- Set Neutral Orientation: This action will set a local orientation such that the world orientation is neutral, without impacting the position.
- Calibrate Parent: This action is different from the three others. It will modify the node's parent's transformation so that the current node's transformation is neutral. See below for more information.
The Reset Transform will reset the local transformation of the selected node.
The "Calibrate Parent" action is particularly useful when the parent represents the origin of a tracker (tracker's base), for example the Razer Hydra's base, a Kinect or a camera.
If you want the nodes to be correctly positionned in world space, you have to place the camera node correctly. This can be a tedious task to do manually: you have to measure the distance from the center of world space as well as the correct orientation.
If you set a tracked object at the center of the physical world, with a neutral orientation in the real world, you will notice in MiddleVR that the corresponding node is probably not at a neutral place/orientation.
You can simply select this node in MIddleVR and choose "Calibrate Parent". This will automatically set the transformation of the parent so the selected node gets a neutral transformation. You will also notice that the parent now has a position/orientation corresponding to the physical position/orientation of the tracker's base in world space.
Regular cameras in 3D engines are said to be symmetrical: to compute a correct perspective, they suppose that the viewer is always exactly in front of the center of the screen :
The particularity of a VR camera is that it can be assigned a screen.
A screen is exactly like a window to the virtual world. Once the camera is associated with a screen, its view frustum (pyramid of vision) is always totally constrained by this screen. This means that the view is dependent on the position of the camera but also on the position of the screen. At this point, if the user is not exactly facing the center of the screen, the view frustum will not be symmetrical: the camera is said to be asymmetrical.
In the following pictures, the screen is represented as a grey rectangle. Notice how the camera frustum always matches the screen :
If the camera or the screen moves, the camera frustum will always match the screen.
This is exactly as if you're looking through a window : if the camera is close to the screen, it's like when you stand close to a window : you see a lot of the outside world.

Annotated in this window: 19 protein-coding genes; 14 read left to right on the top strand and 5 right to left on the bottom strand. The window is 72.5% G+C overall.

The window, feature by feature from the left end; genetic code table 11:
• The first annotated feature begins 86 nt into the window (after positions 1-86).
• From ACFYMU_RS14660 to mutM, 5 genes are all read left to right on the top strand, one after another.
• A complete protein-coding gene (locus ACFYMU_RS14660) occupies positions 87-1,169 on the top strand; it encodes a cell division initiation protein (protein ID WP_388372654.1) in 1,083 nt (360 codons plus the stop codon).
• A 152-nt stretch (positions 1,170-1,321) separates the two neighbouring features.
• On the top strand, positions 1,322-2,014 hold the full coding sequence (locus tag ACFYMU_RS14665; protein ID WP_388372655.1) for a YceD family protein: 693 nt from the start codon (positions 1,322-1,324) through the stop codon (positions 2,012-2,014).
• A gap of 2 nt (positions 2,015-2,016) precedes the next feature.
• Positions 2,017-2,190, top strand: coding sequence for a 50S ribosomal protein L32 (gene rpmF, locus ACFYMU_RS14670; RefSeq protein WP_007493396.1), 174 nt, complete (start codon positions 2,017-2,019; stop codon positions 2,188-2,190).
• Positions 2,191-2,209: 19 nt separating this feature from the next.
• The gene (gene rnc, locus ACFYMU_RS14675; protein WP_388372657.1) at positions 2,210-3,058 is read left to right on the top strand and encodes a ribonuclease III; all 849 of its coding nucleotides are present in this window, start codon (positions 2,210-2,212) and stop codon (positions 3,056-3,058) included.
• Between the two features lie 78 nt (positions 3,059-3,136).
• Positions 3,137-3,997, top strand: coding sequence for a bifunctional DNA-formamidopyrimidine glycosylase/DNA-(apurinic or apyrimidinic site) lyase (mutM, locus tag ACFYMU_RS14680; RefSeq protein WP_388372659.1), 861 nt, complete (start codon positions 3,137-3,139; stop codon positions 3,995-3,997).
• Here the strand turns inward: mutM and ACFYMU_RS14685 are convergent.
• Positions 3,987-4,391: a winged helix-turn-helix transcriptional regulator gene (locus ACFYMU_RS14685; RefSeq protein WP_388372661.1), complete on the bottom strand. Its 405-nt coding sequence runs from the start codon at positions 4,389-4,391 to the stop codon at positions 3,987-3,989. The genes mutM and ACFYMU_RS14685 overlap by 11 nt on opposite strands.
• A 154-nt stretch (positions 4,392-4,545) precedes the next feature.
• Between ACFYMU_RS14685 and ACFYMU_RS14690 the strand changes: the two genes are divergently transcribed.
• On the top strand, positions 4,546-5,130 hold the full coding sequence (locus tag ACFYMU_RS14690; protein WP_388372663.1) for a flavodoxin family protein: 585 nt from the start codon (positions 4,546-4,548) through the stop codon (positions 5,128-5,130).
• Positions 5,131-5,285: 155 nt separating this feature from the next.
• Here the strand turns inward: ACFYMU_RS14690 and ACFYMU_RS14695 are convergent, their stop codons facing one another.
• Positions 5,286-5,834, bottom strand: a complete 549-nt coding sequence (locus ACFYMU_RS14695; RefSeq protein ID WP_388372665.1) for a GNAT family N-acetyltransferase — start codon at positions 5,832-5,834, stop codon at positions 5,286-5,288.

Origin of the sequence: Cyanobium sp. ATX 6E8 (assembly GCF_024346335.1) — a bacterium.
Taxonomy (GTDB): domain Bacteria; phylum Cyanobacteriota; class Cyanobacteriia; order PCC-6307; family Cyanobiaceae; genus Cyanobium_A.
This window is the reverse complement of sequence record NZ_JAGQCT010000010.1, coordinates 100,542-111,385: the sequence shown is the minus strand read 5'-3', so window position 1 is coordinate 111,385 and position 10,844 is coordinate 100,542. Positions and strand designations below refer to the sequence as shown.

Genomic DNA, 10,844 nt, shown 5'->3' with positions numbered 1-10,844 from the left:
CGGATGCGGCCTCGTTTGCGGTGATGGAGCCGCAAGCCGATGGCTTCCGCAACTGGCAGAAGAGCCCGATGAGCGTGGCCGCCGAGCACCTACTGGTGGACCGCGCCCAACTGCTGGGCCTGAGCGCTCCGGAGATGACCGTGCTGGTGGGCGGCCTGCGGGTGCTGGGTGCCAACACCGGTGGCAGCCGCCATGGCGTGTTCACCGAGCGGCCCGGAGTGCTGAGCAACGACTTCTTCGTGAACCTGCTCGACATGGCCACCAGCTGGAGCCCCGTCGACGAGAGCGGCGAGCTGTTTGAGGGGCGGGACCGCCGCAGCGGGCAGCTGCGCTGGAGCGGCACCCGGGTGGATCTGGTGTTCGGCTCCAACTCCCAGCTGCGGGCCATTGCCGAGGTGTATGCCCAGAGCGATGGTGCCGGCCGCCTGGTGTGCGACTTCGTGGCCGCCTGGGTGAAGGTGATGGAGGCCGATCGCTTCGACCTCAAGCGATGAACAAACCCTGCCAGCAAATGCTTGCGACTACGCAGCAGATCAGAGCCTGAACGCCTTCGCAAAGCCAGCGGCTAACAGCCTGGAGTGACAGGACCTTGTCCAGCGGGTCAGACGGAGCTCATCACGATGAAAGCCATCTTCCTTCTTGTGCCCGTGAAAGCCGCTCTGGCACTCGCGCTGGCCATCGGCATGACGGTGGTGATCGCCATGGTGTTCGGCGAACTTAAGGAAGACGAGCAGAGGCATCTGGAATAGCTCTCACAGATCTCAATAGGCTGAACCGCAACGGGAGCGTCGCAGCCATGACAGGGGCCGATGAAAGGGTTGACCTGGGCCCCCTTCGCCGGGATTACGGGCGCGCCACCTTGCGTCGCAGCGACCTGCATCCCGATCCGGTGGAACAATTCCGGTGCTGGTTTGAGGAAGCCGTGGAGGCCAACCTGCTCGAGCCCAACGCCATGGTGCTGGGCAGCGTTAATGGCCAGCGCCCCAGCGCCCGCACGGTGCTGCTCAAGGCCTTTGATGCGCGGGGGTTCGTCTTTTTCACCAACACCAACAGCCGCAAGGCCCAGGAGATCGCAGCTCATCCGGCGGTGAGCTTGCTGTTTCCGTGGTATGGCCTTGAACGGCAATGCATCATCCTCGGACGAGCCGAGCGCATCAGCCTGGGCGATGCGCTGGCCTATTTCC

When you go away from the window, your field of view gets narrower. When you move left or right, you see a different part of the world.
Note: When a camera is assigned a screen, its orientation is always constrained to face the normal of the screen.
A screen can be assigned to multiple cameras.
Table 5.6. Camera properties
|VerticalFOV||Vertical field of view, in degrees.|
|Near||The near clipping plane distance.|
|Far||The far clipping plane distance.|
|Screen||Assign a screen if you want asymmetrical cameras.|
|UseViewportAspectRatio||Does this camera use its own AspectRatio or should it use the aspect ratio of its viewport ? Disabled if the node has a Screen.|
|AspectRatio||The aspect ratio of the camera. Disabled if the node has a Screen or if UseViewportAspectRatio is true.|
To get a stereoscopic (S3D) rendering, you need to have two views of the virtual world, like your two eyes do for the real world.
Stereoscopic camera automatically create two cameras, a left and a right camera, as children. Those cameras will act as if there was a screen placed at a distance specified by the "Screen Distance" property. The size of the screen is determined by the screen distance, the field of view of the camera, and its aspect ratio.
Stereoscopic cameras inherit all camera's properties, and they add the the Screen Distance, and the Inter-Eye Distance.
The two main attributes of a screen are its position in space and its size.
Screens are assigned to cameras.
This also means that a screen can be assigned a tracker!
A screen can be assigned to multiple cameras.